Adv Jenkins responded that there was such a provision in Clause 14(2)(e), pertaining to the strategic plan. His comment there was that this information had been included in the Bill. The audit of government was moving in the direction of including performance management indicators. The AG would then give an opinion on whether they were attainable. In his opinion that was included in the Bill and he was unsure if there was a need for any further provisions in the Bill. It was not included in Clause 7(c). It was included in the provision for a strategic plan. It could perhaps be included in the responsibilities of the Accounting Officer. That could be discussed.
Ms Bezuidenhout agreed but thought that its prominence was so strong that they recommend that it be included in Clause 7. This was, however, up to the Committee to decide.
Pertaining to Clause 23 – treatment of unspent funds – Mr Marismula stated there were no objections to the retention of funds, as proposed. It would have minor effects on the audit and Parliament would then have to account for retained income and reserves.
The Chairperson responded that there should be objections.
Mr Sogoni noted a clause in the Division of Revenue Act that stated that if funds were unspent, the entity could apply for the retention of the unspent funds. He asked that if the AG saw that as a minor feature, did that mean that it would not lead to a qualification.
Mr M Robertson (ANC; Eastern Cape) pointed out that if Parliament allowed a minor qualification for itself due to unspent funds, would that not set a precedent for other government entities.
The Chairperson noted that unspent money was underspent money. They were in essence, legislating for Parliament to underspend. That would be tantamount to poor planning and mis-alignment. He asked what moral high ground Parliament would then have to hold underspending departments accountable. Part of the bigger issue was that this would allow for budget gains. He stated that the AG should be worried about this and it should not be reduced to a minor audit issue.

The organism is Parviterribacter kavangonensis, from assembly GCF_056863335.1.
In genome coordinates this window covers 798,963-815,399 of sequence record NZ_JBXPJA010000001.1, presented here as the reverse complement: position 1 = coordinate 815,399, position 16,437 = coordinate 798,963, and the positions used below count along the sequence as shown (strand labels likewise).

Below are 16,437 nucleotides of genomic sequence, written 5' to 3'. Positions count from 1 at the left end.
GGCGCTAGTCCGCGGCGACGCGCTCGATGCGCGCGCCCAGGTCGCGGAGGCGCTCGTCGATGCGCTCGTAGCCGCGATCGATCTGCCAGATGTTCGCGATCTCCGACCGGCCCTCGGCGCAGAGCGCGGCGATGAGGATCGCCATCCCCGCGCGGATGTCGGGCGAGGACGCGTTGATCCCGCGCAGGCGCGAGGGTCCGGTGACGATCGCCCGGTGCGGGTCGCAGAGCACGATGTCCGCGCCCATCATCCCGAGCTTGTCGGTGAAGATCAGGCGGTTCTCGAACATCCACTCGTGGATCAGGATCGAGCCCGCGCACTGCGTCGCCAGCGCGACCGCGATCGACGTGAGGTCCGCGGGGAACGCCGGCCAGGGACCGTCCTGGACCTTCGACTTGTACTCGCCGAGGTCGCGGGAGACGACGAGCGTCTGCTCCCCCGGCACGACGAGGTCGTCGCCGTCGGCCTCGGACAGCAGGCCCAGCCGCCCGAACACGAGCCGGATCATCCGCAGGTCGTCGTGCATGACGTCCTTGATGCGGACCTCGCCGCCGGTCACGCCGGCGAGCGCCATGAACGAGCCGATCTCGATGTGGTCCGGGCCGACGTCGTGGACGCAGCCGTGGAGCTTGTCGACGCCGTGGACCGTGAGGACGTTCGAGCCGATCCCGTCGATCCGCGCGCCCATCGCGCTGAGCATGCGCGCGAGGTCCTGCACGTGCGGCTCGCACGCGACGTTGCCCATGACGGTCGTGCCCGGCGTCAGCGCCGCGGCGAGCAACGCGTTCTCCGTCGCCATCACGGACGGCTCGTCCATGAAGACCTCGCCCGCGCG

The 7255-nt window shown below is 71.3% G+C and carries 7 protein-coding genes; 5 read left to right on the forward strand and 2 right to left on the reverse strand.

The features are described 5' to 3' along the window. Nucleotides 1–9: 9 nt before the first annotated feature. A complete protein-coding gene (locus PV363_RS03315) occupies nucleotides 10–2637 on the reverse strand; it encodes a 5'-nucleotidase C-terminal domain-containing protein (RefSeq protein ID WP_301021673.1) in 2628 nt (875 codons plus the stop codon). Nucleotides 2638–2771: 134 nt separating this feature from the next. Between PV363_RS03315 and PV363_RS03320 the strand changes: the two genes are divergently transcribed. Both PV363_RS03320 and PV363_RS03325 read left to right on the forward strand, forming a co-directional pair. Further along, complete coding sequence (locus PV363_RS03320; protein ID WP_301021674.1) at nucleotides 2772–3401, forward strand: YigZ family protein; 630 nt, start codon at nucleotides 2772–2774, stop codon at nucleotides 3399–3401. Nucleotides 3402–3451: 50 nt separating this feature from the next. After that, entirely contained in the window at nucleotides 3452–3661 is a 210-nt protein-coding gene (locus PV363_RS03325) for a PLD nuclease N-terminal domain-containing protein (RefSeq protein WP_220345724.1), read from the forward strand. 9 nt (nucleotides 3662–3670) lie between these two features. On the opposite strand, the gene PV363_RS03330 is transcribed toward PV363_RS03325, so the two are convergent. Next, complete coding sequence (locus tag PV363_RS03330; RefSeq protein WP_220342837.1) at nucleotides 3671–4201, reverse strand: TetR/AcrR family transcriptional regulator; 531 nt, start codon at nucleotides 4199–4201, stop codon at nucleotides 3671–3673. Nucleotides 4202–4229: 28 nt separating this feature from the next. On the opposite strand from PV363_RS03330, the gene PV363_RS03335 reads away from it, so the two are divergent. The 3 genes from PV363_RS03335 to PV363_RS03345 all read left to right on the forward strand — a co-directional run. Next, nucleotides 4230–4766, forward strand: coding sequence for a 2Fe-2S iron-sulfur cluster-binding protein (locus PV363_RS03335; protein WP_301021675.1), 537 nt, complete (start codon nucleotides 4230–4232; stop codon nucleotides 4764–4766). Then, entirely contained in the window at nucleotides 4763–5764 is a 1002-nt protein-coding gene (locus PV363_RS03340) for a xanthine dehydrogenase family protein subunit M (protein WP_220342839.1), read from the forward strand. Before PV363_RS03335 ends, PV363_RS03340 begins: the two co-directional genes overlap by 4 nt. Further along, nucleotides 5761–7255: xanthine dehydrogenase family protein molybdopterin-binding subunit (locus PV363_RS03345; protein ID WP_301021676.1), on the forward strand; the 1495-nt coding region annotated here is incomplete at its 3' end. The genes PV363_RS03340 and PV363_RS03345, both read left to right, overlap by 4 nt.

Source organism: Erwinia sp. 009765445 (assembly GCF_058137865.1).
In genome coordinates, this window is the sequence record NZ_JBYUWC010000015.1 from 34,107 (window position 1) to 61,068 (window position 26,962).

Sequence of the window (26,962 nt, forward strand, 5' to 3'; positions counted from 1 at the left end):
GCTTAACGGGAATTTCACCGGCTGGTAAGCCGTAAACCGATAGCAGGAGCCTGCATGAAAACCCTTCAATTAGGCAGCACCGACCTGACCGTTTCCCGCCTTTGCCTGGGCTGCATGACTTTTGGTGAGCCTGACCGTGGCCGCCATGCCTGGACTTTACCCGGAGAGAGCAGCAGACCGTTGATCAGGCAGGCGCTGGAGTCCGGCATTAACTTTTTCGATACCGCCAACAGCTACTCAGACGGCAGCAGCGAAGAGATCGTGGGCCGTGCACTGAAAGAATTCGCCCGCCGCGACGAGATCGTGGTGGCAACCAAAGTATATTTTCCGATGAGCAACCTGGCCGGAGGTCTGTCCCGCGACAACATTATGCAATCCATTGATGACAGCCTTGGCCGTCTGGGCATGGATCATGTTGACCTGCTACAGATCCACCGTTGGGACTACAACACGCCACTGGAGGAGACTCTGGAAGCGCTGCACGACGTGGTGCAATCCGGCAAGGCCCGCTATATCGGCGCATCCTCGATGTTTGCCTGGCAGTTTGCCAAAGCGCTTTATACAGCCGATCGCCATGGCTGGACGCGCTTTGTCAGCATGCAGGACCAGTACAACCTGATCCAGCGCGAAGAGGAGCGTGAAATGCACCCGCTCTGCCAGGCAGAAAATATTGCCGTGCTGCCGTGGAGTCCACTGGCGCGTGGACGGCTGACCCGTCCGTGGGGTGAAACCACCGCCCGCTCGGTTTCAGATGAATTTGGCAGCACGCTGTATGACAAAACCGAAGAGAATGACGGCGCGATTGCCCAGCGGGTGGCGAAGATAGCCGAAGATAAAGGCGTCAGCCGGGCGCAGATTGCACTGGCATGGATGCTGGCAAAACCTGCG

Mr Botha queried the possible reasons that would make it acceptable for Parliament to retain appropriated funds. He noted the possible cumulative effect of funds retained year after year. He felt this could cause audit problems due to a growing surplus on the accounts.
Mr Z Kolweni (ANC; North-West) quoted the clause and asked what the possible merits of the provision could be.
Ms Bezuidenhout thought they should separate the legal and audit implications. On the legal side, they recognised why members were uncomfortable with the provision. One was that Parliament prescribed to departments that any unspent funds should be paid into the National Revenue Fund. Why should Parliament then be treated differently if they were there to set an example.
The second was that if Parliament retained these funds, it meant underspending on budget, which in turn meant under-delivery. She noted that the AG could retain funds but there was a very strict process to be followed to obtain approval from the National Treasury and the Standing Committee on the Auditor-General. It did not seem that there was such a strict process applied in the Bill. This was a possible compromise on the provision.